For some inexplicable reason, the Loire remains a woefully underrated area. The longest river in France, its banks are home to a remarkable variety of grapes and wine styles — red and white, sweet and dry, sparkling and still.
Lightness and freshness is the region’s signature and the following selection from the inimitable Yapp Bros, 2014 IWC Loire Specialist of the Year, is perfect springtime fare. Jason Yapp has lopped a quid off every bottle and I hope you find as much to enjoy here as I did.
There’s nothing duller than a dull Muscadet, oh, except maybe a dull Soave, but the 2013 Muscadet Sèvre et Maine Sur Lie, Domaine de la Mortaine (1) is anything but, being full of vim and vigour.
We offered the previous vintage last summer and I make absolutely no apology for offering this one now, such a success was it. In fact, as I said last time, it’s about as perfect a Muscadet as you will find. It’s crisp, clean and lemony and thanks to a winter on its lees, has plenty of lift and zip and what Jason refers to as ozone freshness. The Quentin Blake label is rather uplifting too. £8.95 down from £9.95.
I remember that the 2013 Menetou-Salon, Domaine Jean Teiller (2) was napped as a favourite by my august predecessor Simon Hoggart. He loved the stuff. I think he was rather taken by the winemaker Patricia Teiller, too.
She and her husband trained in Burgundy but also did a vintage in New Zealand, and it shows. Old World meets New here with buckets of ripe, zesty, whistle-clean fruit and a touch of exotic tropical mango and papaya. £13.50 down from £14.50.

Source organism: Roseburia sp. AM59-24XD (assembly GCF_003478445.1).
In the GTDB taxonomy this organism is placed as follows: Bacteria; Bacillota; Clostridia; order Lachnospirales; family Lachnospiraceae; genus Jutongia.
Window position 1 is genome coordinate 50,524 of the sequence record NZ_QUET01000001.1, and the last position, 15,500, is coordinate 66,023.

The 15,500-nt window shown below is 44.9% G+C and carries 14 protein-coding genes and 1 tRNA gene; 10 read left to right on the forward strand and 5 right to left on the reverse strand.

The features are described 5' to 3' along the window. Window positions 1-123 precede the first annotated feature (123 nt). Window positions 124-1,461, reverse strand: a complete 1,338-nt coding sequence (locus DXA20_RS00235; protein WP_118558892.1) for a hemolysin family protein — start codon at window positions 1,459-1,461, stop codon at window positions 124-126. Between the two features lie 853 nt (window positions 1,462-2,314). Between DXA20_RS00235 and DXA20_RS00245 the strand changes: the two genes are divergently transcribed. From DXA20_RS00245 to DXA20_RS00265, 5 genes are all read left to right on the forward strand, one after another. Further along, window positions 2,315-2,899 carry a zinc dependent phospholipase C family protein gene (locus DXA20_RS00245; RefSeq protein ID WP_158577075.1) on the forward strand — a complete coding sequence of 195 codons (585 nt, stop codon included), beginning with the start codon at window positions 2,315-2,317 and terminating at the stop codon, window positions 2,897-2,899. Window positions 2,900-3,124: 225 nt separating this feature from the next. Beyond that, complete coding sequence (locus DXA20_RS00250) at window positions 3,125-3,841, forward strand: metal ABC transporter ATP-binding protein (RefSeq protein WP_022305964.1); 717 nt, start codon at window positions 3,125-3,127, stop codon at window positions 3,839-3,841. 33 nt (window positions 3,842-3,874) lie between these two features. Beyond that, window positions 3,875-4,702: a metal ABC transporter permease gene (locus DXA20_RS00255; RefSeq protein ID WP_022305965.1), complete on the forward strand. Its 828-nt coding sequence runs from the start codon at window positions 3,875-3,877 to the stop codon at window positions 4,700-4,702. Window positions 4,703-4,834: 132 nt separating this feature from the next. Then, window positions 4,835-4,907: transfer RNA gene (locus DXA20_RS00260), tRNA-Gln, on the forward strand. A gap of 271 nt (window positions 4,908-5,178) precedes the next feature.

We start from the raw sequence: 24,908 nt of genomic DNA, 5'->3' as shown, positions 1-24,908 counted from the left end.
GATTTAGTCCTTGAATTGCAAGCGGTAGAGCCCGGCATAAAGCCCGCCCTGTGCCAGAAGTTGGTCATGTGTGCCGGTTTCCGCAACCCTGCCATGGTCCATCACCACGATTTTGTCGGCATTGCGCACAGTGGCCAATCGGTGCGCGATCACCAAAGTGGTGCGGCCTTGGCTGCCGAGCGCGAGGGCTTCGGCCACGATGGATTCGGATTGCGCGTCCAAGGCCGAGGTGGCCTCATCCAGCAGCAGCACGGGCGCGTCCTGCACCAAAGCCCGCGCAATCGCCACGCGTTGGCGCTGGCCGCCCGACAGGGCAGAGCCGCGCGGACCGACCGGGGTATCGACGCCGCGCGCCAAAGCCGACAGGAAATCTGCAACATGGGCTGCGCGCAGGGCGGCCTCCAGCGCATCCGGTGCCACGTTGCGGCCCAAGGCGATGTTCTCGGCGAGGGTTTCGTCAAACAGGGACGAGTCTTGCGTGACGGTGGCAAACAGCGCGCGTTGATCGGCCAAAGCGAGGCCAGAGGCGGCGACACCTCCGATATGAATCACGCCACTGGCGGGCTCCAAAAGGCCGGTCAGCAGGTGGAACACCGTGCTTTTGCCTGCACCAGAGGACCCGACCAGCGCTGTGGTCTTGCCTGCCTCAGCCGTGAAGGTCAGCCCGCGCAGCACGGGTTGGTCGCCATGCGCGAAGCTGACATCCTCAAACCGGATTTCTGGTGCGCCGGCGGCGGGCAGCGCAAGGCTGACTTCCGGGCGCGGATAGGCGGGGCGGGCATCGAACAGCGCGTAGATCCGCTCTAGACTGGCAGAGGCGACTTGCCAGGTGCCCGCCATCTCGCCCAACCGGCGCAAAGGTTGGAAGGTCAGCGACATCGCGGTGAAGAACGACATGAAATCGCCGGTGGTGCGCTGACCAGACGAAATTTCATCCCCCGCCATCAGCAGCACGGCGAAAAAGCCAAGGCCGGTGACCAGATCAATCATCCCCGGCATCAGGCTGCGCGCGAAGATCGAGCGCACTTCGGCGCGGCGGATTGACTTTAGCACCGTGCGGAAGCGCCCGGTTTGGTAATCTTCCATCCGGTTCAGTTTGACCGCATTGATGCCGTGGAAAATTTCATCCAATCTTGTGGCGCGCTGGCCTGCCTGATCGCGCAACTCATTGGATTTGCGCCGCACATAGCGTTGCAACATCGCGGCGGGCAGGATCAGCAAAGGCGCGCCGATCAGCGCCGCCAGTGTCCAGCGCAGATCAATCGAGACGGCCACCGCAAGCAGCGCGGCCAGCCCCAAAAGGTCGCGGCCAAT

The Vouvray Mousseaux Brut Réserve, Domaine Aubert (3) is charm itself, a cheery yet sophisticated méthode traditionelle sparkler from a longstanding family estate, where workers still ‘riddle’ the bottles by hand. Made from 100 per cent Chenin Blanc, it has tasty toasty brioche notes, an under-lying creaminess and a vibrant froth and fizz. It’s dry but fruity, a real crowd-pleaser, and thunderingly good value at £13.50 down from £14.50.
The 2014 ‘La Ficelle’ de Saint-Pourcain, Union des Vignerons (4) is as delightful and enticing as its label is ghastly and offputting. Ignore it and wallow in the sheer drink-ability of this Gamay/Pinot Noir blend.
Called La Ficelle after the knotted string that waiters would dip in the bottle to see how much you had drunk, it’s the archetypal vin de soif, or thirst-quencher. It’s light, fresh and fruity, and ideal for carefree rather than contemplative drinking. I’d suggest serving it lightly chilled. £8.95 down from £9.95.
The 2013 Saumur Champigny, Domaine Filliatreau (5) is another deeply quaffable red from the Filliatreau family, who were largely responsible for galvanising the appellation in the 1970s. Out went haphazard harvesting and leaky barrels, and in came state of the art practices and technology and, lo and behold, Saumur Champigny became the staple partner of steak frites in the brasseries and bistros of Paris, and the talk of the town. Refreshing and uncomplicated, it’s designed to be drunk young and served cool and cries out to be uncorked during that lamentably rare event these days, the long lunch. £11.50 down from £12.50.
Finally the 2013 Chinon L’Arpenty (6), a pure, fruit-driven, unblended Cabernet Franc. The Yapps have shipped every vintage of this wine for the past 40 years and I can quite see why. It’s crammed with luscious wild berry fruit backed by fine-grained, subtle tannins. It might be a tad early to be thinking of picnics, but all I could think of when tasting this was straw hats, gingham tablecloths, wicker baskets full of pork pies and York ham, and the sun shining down on a gurgling English brook. £12.50 down from £13.50.
There’s a sample case containing two of each wine and delivery, as ever, is free.
Delivery, as ever, is free to mainland Britain, and there's a sample case containing two bottles of each wine.
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